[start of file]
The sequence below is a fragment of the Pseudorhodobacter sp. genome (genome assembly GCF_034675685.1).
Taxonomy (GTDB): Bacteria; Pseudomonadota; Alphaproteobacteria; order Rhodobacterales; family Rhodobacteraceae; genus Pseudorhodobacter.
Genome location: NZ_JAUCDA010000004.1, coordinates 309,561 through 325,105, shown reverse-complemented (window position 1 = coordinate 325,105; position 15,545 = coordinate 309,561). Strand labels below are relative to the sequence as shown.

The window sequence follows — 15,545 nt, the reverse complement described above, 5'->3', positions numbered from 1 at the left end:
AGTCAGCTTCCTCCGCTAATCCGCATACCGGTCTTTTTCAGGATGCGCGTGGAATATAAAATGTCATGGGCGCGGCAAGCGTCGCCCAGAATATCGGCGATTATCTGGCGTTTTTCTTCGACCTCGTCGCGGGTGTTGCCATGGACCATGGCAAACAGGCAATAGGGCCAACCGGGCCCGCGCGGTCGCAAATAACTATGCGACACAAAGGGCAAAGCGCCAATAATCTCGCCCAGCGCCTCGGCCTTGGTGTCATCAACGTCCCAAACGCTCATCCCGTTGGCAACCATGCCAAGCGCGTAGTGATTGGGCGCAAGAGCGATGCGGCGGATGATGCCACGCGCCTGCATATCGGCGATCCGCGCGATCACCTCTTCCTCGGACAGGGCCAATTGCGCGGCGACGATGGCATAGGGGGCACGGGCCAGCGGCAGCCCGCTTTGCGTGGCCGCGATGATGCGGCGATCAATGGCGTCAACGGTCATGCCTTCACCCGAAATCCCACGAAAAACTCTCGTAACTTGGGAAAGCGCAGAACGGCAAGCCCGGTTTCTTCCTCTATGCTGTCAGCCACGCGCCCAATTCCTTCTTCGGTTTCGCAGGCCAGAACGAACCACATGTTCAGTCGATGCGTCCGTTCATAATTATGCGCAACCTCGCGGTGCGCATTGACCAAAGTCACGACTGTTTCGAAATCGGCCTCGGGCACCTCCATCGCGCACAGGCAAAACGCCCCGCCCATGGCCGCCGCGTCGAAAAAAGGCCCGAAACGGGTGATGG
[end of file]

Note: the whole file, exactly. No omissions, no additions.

The sequence below is a fragment of the Pseudorhodobacter sp. genome (genome assembly GCF_034675685.1).
Taxonomy (GTDB): Bacteria; Pseudomonadota; Alphaproteobacteria; order Rhodobacterales; family Rhodobacteraceae; genus Pseudorhodobacter.
Genome location: NZ_JAUCDA010000004.1, coordinates 309,561 through 325,105, shown reverse-complemented (window position 1 = coordinate 325,105; position 15,545 = coordinate 309,561). Strand labels below are relative to the sequence as shown.

The window sequence follows — 15,545 nt, the reverse complement described above, 5'->3', positions numbered from 1 at the left end:
AGTCAGCTTCCTCCGCTAATCCGCATACCGGTCTTTTTCAGGATGCGCGTGGAATATAAAATGTCATGGGCGCGGCAAGCGTCGCCCAGAATATCGGCGATTATCTGGCGTTTTTCTTCGACCTCGTCGCGGGTGTTGCCATGGACCATGGCAAACAGGCAATAGGGCCAACCGGGCCCGCGCGGTCGCAAATAACTATGCGACACAAAGGGCAAAGCGCCAATAATCTCGCCCAGCGCCTCGGCCTTGGTGTCATCAACGTCCCAAACGCTCATCCCGTTGGCAACCATGCCAAGCGCGTAGTGATTGGGCGCAAGAGCGATGCGGCGGATGATGCCACGCGCCTGCATATCGGCGATCCGCGCGATCACCTCTTCCTCGGACAGGGCCAATTGCGCGGCGACGATGGCATAGGGGGCACGGGCCAGCGGCAGCCCGCTTTGCGTGGCCGCGATGATGCGGCGATCAATGGCGTCAACGGTCATGCCTTCACCCGAAATCCCACGAAAAACTCTCGTAACTTGGGAAAGCGCAGAACGGCAAGCCCGGTTTCTTCCTCTATGCTGTCAGCCACGCGCCCAATTCCTTCTTCGGTTTCGCAGGCCAGAACGAACCACATGTTCAGTCGATGCGTCCGTTCATAATTATGCGCAACCTCGCGGTGCGCATTGACCAAAGTCACGACTGTTTCGAAATCGGCCTCGGGCACCTCCATCGCGCACAGGCAAAACGCCCCGCCCATGGCCGCCGCGTCGAAAAAAGGCCCGAAACGGGTGATGG